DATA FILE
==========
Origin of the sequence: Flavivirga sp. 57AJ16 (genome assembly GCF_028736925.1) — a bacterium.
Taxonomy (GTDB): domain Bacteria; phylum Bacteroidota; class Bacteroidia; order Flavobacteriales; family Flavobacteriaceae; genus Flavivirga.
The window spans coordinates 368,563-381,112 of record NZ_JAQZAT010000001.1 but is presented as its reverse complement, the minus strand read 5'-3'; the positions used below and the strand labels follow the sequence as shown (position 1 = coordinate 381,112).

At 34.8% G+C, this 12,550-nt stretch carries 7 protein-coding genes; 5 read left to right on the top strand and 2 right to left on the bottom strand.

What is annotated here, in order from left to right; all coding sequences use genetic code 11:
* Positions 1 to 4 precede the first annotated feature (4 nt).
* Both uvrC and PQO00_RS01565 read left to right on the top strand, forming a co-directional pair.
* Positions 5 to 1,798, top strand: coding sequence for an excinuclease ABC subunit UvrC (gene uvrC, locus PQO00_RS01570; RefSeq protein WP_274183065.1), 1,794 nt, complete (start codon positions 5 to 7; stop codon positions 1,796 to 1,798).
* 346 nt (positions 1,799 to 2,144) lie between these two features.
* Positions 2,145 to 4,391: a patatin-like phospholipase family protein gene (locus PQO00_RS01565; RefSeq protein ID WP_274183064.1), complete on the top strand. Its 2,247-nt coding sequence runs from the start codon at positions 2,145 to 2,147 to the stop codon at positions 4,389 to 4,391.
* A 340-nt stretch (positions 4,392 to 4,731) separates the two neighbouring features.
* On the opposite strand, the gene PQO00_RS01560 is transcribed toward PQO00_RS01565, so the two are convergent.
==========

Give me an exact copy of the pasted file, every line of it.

Origin of the sequence: Flavivirga sp. 57AJ16 (genome assembly GCF_028736925.1) — a bacterium.
Taxonomy (GTDB): domain Bacteria; phylum Bacteroidota; class Bacteroidia; order Flavobacteriales; family Flavobacteriaceae; genus Flavivirga.
The window spans coordinates 368,563-381,112 of record NZ_JAQZAT010000001.1 but is presented as its reverse complement, the minus strand read 5'-3'; the positions used below and the strand labels follow the sequence as shown (position 1 = coordinate 381,112).

At 34.8% G+C, this 12,550-nt stretch carries 7 protein-coding genes; 5 read left to right on the top strand and 2 right to left on the bottom strand.

What is annotated here, in order from left to right; all coding sequences use genetic code 11:
* Positions 1 to 4 precede the first annotated feature (4 nt).
* Both uvrC and PQO00_RS01565 read left to right on the top strand, forming a co-directional pair.
* Positions 5 to 1,798, top strand: coding sequence for an excinuclease ABC subunit UvrC (gene uvrC, locus PQO00_RS01570; RefSeq protein WP_274183065.1), 1,794 nt, complete (start codon positions 5 to 7; stop codon positions 1,796 to 1,798).
* 346 nt (positions 1,799 to 2,144) lie between these two features.
* Positions 2,145 to 4,391: a patatin-like phospholipase family protein gene (locus PQO00_RS01565; RefSeq protein ID WP_274183064.1), complete on the top strand. Its 2,247-nt coding sequence runs from the start codon at positions 2,145 to 2,147 to the stop codon at positions 4,389 to 4,391.
* A 340-nt stretch (positions 4,392 to 4,731) separates the two neighbouring features.
* On the opposite strand, the gene PQO00_RS01560 is transcribed toward PQO00_RS01565, so the two are convergent.